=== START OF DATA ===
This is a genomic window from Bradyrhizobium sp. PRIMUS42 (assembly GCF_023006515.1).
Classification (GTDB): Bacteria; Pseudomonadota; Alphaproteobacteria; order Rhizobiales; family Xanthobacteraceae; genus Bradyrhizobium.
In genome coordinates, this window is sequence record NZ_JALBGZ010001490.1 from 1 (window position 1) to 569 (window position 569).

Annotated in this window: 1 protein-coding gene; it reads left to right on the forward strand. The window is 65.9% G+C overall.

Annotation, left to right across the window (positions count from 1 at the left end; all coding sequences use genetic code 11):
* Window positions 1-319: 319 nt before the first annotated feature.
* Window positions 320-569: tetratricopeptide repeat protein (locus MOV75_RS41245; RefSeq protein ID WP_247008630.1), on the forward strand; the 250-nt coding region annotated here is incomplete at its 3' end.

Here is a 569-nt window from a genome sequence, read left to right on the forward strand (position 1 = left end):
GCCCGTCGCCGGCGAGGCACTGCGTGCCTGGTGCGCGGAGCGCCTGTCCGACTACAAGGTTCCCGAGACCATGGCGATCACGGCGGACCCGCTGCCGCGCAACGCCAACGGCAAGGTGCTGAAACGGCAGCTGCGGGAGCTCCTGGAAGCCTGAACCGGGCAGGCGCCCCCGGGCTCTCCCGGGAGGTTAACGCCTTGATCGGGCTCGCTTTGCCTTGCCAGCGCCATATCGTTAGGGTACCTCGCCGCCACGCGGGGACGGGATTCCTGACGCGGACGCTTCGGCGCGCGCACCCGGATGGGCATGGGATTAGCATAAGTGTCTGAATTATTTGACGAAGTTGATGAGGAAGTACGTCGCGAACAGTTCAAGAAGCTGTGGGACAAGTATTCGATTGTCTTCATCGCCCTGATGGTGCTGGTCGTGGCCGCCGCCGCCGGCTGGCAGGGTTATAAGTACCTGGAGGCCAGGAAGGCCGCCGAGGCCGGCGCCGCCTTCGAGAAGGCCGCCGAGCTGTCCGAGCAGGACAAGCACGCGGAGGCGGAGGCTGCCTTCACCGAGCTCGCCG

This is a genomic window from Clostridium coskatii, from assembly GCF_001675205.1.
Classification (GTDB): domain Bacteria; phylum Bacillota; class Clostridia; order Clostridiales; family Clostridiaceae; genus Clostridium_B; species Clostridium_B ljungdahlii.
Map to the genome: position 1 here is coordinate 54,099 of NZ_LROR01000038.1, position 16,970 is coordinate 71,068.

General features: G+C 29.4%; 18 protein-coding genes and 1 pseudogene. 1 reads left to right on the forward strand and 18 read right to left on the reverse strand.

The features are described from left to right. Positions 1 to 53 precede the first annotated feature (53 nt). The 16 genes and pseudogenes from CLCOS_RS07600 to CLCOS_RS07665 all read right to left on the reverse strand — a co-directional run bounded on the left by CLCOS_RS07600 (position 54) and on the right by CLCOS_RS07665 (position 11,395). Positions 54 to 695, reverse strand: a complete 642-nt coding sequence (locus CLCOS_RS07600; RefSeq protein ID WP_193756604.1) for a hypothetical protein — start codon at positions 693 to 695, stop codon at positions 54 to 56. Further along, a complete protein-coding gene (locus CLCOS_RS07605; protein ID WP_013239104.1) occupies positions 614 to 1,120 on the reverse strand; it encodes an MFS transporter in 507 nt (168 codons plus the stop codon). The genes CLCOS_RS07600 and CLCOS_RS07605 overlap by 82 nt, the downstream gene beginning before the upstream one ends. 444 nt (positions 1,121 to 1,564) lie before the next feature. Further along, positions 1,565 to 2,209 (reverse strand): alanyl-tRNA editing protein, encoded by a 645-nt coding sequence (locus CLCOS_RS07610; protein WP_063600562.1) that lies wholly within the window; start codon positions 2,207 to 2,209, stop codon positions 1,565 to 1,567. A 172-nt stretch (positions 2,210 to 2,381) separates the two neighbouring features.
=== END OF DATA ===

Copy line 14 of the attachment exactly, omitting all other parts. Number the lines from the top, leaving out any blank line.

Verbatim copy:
The features are described from left to right. Positions 1 to 53 precede the first annotated feature (53 nt). The 16 genes and pseudogenes from CLCOS_RS07600 to CLCOS_RS07665 all read right to left on the reverse strand — a co-directional run bounded on the left by CLCOS_RS07600 (position 54) and on the right by CLCOS_RS07665 (position 11,395). Positions 54 to 695, reverse strand: a complete 642-nt coding sequence (locus CLCOS_RS07600; RefSeq protein ID WP_193756604.1) for a hypothetical protein — start codon at positions 693 to 695, stop codon at positions 54 to 56. Further along, a complete protein-coding gene (locus CLCOS_RS07605; protein ID WP_013239104.1) occupies positions 614 to 1,120 on the reverse strand; it encodes an MFS transporter in 507 nt (168 codons plus the stop codon). The genes CLCOS_RS07600 and CLCOS_RS07605 overlap by 82 nt, the downstream gene beginning before the upstream one ends. 444 nt (positions 1,121 to 1,564) lie before the next feature. Further along, positions 1,565 to 2,209 (reverse strand): alanyl-tRNA editing protein, encoded by a 645-nt coding sequence (locus CLCOS_RS07610; protein WP_063600562.1) that lies wholly within the window; start codon positions 2,207 to 2,209, stop codon positions 1,565 to 1,567. A 172-nt stretch (positions 2,210 to 2,381) separates the two neighbouring features.